Last month we wrote that Archives & Museum staff “would love to be flies on the wall at the Art Gallery of Hamilton, Ontario, on 26 April, to witness a roundtable discussion on creativity, madness and religion, each of which played their part in the biography of William Kurelek (1927-1977)”. Well, we missed the roundtable, but our Archivist did have the opportunity to visit Hamilton to see the retrospective exhibition of Kurelek’s works mentioned in that blogpost shortly before it left to go to the west coast of Canada. William Kurelek: The Messenger, soon to open at the Art Gallery of Greater Victoria, is a rare opportunity to see a cross-section of the artist’s oeuvre. His works are starkly beautiful, accessible yet challenging and (to the Archivist at least) evocative of the work of several contemporary artists whose work is more or less well-known in popular culture. In this post and in two to follow, he highlights the works in which he has found shades of Kurelek.
In a mid-twentieth century article on art and psychiatry, Dr Morris Carstairs, formerly of the Maudsley Hospital, wrote: “Where, I wonder, is the contemporary artist who can turn his innocent eye upon the nightmare realities of this era with its threat of nuclear annihilation? We need a Goya or a Hieronymous Bosch today to quicken our sense of the urgency of the human predicament before it is too late.”1 The post-hospital career of one of his patients at the Maudsley could be understood in terms of an unconscious response to this call. William Kurelek was perhaps the quintessential artist of the Cold War. Convinced of the imminent likelihood of a nuclear conflagration, Kurelek did not shrink from the representation of the horrors that would be unleashed upon humanity by that outcome, down to the most minute detail. In many ways his work is analogous to the most notorious of the works of Jake and Dinos Chapman, Hell (in both its 2000 and 2008 iterations). The critic Jonathan Jones has called it “a terrific work of imagination, its plenitude of barbarities truly mind-boggling.” “Every time you think you’ve got the measure of it,” he adds, “you notice a new ludicrous yet fearsome, throwaway yet lovingly rendered detail of life in the abyss”.2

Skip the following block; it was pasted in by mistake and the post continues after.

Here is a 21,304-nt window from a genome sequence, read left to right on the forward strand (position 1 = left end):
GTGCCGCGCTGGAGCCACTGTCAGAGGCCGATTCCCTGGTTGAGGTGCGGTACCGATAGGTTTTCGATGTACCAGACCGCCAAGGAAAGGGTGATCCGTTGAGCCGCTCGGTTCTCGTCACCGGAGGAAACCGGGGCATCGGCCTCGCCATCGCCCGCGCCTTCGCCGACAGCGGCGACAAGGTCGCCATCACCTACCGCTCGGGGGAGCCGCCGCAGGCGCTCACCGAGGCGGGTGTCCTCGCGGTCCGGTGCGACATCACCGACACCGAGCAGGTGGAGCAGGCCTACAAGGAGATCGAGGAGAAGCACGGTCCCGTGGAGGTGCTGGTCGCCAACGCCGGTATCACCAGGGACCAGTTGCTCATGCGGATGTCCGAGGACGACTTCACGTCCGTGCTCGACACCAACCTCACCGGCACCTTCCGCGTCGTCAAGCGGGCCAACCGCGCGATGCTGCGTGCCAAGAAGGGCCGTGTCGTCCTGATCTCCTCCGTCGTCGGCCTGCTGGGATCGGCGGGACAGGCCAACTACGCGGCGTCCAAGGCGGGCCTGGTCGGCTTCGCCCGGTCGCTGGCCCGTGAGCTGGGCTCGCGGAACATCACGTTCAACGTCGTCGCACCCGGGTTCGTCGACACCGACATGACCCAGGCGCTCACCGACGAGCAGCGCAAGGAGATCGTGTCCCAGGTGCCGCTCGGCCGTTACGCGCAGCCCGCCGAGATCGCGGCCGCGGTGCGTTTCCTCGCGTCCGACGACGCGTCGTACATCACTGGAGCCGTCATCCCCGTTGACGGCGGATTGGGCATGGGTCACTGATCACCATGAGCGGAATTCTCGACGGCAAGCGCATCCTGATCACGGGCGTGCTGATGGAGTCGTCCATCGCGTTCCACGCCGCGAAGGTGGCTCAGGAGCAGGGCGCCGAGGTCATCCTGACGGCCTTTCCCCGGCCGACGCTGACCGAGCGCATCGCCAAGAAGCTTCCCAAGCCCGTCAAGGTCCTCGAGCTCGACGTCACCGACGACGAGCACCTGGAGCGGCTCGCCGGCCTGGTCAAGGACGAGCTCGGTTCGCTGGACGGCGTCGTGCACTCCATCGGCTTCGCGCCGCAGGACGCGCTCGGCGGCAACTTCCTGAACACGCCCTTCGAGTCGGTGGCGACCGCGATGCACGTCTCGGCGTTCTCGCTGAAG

Something similar could be said about many of the works included in the exhibition William Kurelek: The Messenger. There was something particularly chilling about seeing his This is the Nemesis (pictured below) on display at the Art Gallery of Hamilton, as it depicts the moment of that city’s annihilation (as well as the destruction of Toronto, on the other side of Lake Ontario) from an elevated viewpoint on the hills to the south. Kurelek does not spare us any of the horror of this scene. Hamilton’s factories, apartment blocks, railways, trees and lakes have all been destroyed or irretrievably blighted. An intense firestorm is raging through the streets of the city, and in its path are the bloodied bodies of its dead and dying citizens. Those not killed outright by the blast are vomiting blood in its parks or racked with pain on makeshift hospital beds. We sense that their time is short. Kurelek brings a meticulous documentary style to this and other portrayals of the apocalypse. Yet there was no gratuitous intent to these representations. Kurelek’s purpose was (to adopt the words of Dr Carstairs) to “quicken our sense of the urgency of the human predicament before it is too late”.
1 William Kurelek, Someone With Me (Cornell University Press: Ithaca NY, 1973), pages 521-522; (McClelland and Stewart: Toronto, 1980), pages 174-175.
2 Jonathan Jones, ‘The Chapman brothers’ Hell is the best art of our age’, The Guardian, 23 February 2009.